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I am connecting to SSH via terminal (on Mac) and run a Paramiko Python script and for some reason, the two sessions seem to behave differently. The PATH environment variable is different in these cases.

This is the code I run:

import paramiko
ssh = paramiko.SSHClient()
ssh.set_missing_host_key_policy(paramiko.AutoAddPolicy())
ssh.connect('host', username='myuser',password='mypass')
stdin, stdout, stderr =ssh.exec_command('echo $PATH')
print (stdout.readlines())

Any idea why the environment variables are different?

And how can I fix it?

0
5

The SSHClient.exec_command by default does not allocate a pseudo terminal for the session. As a consequence a different set of startup scripts is (might be) sourced (particularly for non-interactive sessions, .bash_profile is not sourced). And/or different branches in the scripts are taken, based on an absence/presence of TERM environment variable.


To emulate the default Paramiko behavior with the ssh, use the -T switch:

ssh -T myuser@host

See the ssh man:

-T Disable pseudo-tty allocation.


Contrary, to emulate the default ssh behavior with Paramiko, set the get_pty parameter of the exec_command to True:

def exec_command(self, command, bufsize=-1, timeout=None, get_pty=False):

Though rather than working around the issue by allocating the pseudo terminal in Paramiko, you should better fix your startup scripts to set the same PATH for all sessions.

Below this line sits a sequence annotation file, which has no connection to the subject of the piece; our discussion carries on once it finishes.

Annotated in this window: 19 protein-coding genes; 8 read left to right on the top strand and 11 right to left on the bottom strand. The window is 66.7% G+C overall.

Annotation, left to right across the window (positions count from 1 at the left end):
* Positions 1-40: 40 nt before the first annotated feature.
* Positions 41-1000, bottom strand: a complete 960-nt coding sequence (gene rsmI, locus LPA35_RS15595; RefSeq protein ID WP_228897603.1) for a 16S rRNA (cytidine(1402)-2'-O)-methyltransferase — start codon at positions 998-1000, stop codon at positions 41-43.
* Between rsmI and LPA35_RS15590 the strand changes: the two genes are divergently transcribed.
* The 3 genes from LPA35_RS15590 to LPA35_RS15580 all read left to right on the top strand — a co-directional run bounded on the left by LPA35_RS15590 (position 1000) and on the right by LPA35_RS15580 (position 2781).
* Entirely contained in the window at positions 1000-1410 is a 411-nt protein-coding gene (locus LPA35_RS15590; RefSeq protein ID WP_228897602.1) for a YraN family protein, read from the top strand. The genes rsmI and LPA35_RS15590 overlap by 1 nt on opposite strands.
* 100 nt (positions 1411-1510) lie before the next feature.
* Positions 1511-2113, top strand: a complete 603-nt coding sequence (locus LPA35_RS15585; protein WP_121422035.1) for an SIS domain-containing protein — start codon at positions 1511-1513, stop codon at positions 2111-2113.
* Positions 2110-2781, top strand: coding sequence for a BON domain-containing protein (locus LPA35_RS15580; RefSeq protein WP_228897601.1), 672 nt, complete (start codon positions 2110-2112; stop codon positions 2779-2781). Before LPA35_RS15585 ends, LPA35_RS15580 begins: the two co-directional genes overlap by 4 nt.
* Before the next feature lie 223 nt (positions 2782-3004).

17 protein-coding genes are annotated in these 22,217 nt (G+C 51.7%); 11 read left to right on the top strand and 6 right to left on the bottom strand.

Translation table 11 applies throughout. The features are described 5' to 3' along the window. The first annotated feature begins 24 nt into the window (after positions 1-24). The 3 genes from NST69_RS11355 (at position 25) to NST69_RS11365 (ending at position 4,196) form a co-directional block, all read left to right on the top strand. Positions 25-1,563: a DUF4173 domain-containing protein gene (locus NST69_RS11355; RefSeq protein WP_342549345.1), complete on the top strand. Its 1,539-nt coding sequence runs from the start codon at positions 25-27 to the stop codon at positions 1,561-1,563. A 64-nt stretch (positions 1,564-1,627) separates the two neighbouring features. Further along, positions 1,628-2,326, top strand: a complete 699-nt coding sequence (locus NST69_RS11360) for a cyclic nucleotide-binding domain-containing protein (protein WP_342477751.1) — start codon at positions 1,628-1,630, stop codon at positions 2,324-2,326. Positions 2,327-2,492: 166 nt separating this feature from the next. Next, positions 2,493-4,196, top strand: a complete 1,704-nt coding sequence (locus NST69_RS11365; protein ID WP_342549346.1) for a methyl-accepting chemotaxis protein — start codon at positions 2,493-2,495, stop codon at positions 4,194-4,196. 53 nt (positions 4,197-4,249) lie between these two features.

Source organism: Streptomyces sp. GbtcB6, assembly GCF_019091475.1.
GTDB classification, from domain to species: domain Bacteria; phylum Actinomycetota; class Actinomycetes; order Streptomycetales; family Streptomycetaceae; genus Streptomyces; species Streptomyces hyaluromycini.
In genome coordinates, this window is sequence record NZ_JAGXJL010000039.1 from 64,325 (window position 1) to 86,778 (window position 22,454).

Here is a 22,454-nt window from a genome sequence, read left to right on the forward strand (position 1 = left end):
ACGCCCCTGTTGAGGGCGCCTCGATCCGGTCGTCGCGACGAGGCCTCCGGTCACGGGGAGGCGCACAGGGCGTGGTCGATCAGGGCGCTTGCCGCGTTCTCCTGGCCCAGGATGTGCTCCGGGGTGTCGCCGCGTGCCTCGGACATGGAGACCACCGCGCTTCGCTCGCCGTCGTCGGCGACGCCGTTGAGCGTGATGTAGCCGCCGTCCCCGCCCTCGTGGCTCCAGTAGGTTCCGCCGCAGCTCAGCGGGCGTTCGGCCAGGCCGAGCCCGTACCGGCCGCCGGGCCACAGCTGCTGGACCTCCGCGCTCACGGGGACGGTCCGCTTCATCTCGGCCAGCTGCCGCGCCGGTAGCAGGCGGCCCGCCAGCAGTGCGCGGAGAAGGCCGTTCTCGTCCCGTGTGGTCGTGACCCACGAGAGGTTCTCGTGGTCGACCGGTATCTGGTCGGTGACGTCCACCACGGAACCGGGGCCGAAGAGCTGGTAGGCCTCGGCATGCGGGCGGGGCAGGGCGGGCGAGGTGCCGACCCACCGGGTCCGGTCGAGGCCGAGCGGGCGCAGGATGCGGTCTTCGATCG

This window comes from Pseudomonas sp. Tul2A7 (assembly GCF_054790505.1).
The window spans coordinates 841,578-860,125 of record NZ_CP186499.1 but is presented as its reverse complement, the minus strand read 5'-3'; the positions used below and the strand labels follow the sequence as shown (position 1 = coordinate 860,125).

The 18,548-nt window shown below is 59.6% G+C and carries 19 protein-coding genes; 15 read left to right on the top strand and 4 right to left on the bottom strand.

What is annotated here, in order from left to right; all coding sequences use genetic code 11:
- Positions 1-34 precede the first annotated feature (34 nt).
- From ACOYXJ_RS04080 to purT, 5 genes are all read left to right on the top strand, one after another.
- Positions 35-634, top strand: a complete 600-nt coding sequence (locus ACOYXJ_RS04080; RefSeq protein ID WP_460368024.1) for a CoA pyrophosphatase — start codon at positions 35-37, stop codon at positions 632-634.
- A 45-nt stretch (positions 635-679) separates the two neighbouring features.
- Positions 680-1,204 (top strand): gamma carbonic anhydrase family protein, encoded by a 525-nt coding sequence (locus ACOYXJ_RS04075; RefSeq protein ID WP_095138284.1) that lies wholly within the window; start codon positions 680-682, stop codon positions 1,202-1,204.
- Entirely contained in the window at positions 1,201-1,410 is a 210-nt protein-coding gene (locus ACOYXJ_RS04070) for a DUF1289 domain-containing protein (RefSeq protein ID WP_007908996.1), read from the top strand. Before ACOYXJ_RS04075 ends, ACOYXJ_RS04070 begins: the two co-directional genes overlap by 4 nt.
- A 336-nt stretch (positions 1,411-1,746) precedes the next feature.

For that see Some Unix commands fail with "<command> not found", when executed using Python Paramiko exec_command.

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2

Working with the Channel object instead of the SSHClient object solved my problem.

chan=ssh.invoke_shell()
chan.send('echo $PATH\n')
print (chan.recv(1024))

For more details, see the documentation

2
  • 2
    While this indeed helps, the answer fails to explain why. It's not about Channel vs. SSHClient. The SSHClient uses the Channel internally. The difference is that your original code uses an "exec" channel, which by default does not allocate pseudo terminal. While your new code uses a "shell" channel, which by default allocates a pseudo terminal. Using shell for executing commands is not good practice. And again, it's generally a bad practice to have your account configured to use a different PATH for interactive and non-interactive terminals. – Martin Prikryl Aug 22 '15 at 13:15
  • I tried your code coz exec_command did not import modules like pandas even though i have them in my ec2. Even small py files that just wrote a new file did not work with your code. how can I get back errors from above method – Aseem Jun 13 '18 at 15:04

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